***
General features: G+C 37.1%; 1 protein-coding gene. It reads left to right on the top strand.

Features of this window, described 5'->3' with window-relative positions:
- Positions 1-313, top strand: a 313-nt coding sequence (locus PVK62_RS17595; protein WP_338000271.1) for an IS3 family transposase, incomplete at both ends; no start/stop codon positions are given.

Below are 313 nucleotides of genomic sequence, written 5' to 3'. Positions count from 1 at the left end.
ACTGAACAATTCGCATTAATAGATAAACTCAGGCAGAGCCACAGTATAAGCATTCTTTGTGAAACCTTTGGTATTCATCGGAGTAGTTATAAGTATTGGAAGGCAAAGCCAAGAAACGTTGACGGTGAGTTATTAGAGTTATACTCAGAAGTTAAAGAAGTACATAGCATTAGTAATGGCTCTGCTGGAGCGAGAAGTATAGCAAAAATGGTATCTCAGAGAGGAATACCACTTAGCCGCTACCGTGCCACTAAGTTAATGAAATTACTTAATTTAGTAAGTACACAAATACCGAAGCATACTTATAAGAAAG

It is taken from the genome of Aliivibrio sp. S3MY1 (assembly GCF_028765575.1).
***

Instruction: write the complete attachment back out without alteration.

General features: G+C 37.1%; 1 protein-coding gene. It reads left to right on the top strand.

Features of this window, described 5'->3' with window-relative positions:
- Positions 1-313, top strand: a 313-nt coding sequence (locus PVK62_RS17595; protein WP_338000271.1) for an IS3 family transposase, incomplete at both ends; no start/stop codon positions are given.

Below are 313 nucleotides of genomic sequence, written 5' to 3'. Positions count from 1 at the left end.
ACTGAACAATTCGCATTAATAGATAAACTCAGGCAGAGCCACAGTATAAGCATTCTTTGTGAAACCTTTGGTATTCATCGGAGTAGTTATAAGTATTGGAAGGCAAAGCCAAGAAACGTTGACGGTGAGTTATTAGAGTTATACTCAGAAGTTAAAGAAGTACATAGCATTAGTAATGGCTCTGCTGGAGCGAGAAGTATAGCAAAAATGGTATCTCAGAGAGGAATACCACTTAGCCGCTACCGTGCCACTAAGTTAATGAAATTACTTAATTTAGTAAGTACACAAATACCGAAGCATACTTATAAGAAAG

It is taken from the genome of Aliivibrio sp. S3MY1 (assembly GCF_028765575.1).